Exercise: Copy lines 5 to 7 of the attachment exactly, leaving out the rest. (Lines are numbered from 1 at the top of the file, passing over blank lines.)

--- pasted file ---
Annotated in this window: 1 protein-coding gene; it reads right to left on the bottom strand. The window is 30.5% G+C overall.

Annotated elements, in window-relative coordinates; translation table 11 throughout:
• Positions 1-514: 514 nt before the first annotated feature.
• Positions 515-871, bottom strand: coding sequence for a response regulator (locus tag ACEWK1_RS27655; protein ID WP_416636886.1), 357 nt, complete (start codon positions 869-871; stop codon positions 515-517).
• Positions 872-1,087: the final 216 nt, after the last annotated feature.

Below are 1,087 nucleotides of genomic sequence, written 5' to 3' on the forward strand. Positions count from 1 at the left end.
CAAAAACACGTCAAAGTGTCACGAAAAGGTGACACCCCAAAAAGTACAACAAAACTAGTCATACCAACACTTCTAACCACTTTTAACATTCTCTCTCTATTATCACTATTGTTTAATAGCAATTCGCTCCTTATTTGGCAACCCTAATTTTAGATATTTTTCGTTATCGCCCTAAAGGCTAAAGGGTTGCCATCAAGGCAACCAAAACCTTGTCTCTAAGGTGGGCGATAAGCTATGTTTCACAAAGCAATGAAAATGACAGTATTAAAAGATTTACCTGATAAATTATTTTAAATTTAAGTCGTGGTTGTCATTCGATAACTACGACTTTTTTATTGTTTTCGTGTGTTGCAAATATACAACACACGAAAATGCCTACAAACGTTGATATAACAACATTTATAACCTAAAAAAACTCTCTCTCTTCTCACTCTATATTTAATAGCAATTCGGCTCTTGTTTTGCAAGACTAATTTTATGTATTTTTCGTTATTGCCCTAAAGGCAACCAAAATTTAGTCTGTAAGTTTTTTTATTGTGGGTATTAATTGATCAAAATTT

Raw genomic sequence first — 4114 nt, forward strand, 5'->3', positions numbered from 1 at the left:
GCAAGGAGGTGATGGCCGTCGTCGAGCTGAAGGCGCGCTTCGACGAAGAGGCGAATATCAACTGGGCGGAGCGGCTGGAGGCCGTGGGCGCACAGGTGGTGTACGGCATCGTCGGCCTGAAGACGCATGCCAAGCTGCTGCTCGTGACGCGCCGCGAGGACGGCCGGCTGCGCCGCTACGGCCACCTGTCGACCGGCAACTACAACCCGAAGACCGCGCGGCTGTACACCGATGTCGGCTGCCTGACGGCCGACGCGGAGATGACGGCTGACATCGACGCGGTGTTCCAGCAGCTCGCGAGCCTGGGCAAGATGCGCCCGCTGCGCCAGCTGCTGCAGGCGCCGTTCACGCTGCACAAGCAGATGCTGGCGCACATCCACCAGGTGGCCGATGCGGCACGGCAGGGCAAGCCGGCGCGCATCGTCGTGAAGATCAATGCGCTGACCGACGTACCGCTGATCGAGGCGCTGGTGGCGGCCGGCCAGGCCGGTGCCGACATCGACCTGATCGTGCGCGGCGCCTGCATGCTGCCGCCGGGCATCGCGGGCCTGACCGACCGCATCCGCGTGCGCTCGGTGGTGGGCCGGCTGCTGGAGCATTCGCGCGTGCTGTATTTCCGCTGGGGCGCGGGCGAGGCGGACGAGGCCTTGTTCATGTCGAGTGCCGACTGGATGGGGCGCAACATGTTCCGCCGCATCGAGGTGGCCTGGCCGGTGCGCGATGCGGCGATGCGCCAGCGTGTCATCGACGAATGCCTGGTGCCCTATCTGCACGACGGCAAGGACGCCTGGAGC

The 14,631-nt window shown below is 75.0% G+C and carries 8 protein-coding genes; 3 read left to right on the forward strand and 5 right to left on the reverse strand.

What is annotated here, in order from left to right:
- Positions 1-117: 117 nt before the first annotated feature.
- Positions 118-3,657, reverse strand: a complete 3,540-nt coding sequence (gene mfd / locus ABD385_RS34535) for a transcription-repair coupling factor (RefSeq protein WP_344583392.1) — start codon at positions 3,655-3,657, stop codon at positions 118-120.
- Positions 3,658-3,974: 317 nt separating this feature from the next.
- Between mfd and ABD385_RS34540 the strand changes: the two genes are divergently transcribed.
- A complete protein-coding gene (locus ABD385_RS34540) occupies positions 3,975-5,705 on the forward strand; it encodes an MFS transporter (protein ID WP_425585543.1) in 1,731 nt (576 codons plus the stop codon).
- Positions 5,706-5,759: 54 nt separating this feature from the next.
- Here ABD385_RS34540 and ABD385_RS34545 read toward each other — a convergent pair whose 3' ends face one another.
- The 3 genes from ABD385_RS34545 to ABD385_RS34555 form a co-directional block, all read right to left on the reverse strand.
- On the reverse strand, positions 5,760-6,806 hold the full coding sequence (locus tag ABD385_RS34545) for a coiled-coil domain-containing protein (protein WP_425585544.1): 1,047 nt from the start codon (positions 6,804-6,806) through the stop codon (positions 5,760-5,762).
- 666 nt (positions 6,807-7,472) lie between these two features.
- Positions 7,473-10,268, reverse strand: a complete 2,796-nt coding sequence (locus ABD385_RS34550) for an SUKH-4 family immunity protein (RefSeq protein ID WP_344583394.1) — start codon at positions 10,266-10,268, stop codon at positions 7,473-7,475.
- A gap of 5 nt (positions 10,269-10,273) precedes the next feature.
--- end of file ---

• Positions 872-1,087: the final 216 nt, after the last annotated feature.

Below are 1,087 nucleotides of genomic sequence, written 5' to 3' on the forward strand. Positions count from 1 at the left end.
CAAAAACACGTCAAAGTGTCACGAAAAGGTGACACCCCAAAAAGTACAACAAAACTAGTCATACCAACACTTCTAACCACTTTTAACATTCTCTCTCTATTATCACTATTGTTTAATAGCAATTCGCTCCTTATTTGGCAACCCTAATTTTAGATATTTTTCGTTATCGCCCTAAAGGCTAAAGGGTTGCCATCAAGGCAACCAAAACCTTGTCTCTAAGGTGGGCGATAAGCTATGTTTCACAAAGCAATGAAAATGACAGTATTAAAAGATTTACCTGATAAATTATTTTAAATTTAAGTCGTGGTTGTCATTCGATAACTACGACTTTTTTATTGTTTTCGTGTGTTGCAAATATACAACACACGAAAATGCCTACAAACGTTGATATAACAACATTTATAACCTAAAAAAACTCTCTCTCTTCTCACTCTATATTTAATAGCAATTCGGCTCTTGTTTTGCAAGACTAATTTTATGTATTTTTCGTTATTGCCCTAAAGGCAACCAAAATTTAGTCTGTAAGTTTTTTTATTGTGGGTATTAATTGATCAAAATTT